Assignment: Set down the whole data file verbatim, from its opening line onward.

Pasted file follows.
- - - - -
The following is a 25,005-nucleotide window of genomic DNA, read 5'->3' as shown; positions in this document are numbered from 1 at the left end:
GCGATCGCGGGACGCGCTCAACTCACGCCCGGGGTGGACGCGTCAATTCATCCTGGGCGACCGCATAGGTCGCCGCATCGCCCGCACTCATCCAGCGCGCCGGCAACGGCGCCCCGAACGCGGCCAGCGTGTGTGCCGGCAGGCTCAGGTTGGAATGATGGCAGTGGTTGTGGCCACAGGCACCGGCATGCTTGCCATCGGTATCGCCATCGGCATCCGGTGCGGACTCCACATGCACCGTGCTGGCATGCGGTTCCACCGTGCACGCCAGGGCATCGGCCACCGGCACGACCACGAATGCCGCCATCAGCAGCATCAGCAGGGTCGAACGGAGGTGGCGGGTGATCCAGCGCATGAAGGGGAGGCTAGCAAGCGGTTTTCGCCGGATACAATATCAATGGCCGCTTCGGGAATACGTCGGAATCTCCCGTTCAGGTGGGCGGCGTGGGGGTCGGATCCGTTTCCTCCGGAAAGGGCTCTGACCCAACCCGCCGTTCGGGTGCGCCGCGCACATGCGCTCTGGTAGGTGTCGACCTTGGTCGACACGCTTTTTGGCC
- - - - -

The following is a 25,005-nucleotide window of genomic DNA, read 5'->3' as shown; positions in this document are numbered from 1 at the left end:
GCGATCGCGGGACGCGCTCAACTCACGCCCGGGGTGGACGCGTCAATTCATCCTGGGCGACCGCATAGGTCGCCGCATCGCCCGCACTCATCCAGCGCGCCGGCAACGGCGCCCCGAACGCGGCCAGCGTGTGTGCCGGCAGGCTCAGGTTGGAATGATGGCAGTGGTTGTGGCCACAGGCACCGGCATGCTTGCCATCGGTATCGCCATCGGCATCCGGTGCGGACTCCACATGCACCGTGCTGGCATGCGGTTCCACCGTGCACGCCAGGGCATCGGCCACCGGCACGACCACGAATGCCGCCATCAGCAGCATCAGCAGGGTCGAACGGAGGTGGCGGGTGATCCAGCGCATGAAGGGGAGGCTAGCAAGCGGTTTTCGCCGGATACAATATCAATGGCCGCTTCGGGAATACGTCGGAATCTCCCGTTCAGGTGGGCGGCGTGGGGGTCGGATCCGTTTCCTCCGGAAAGGGCTCTGACCCAACCCGCCGTTCGGGTGCGCCGCGCACATGCGCTCTGGTAGGTGTCGACCTTGGTCGACACGCTTTTTGGCC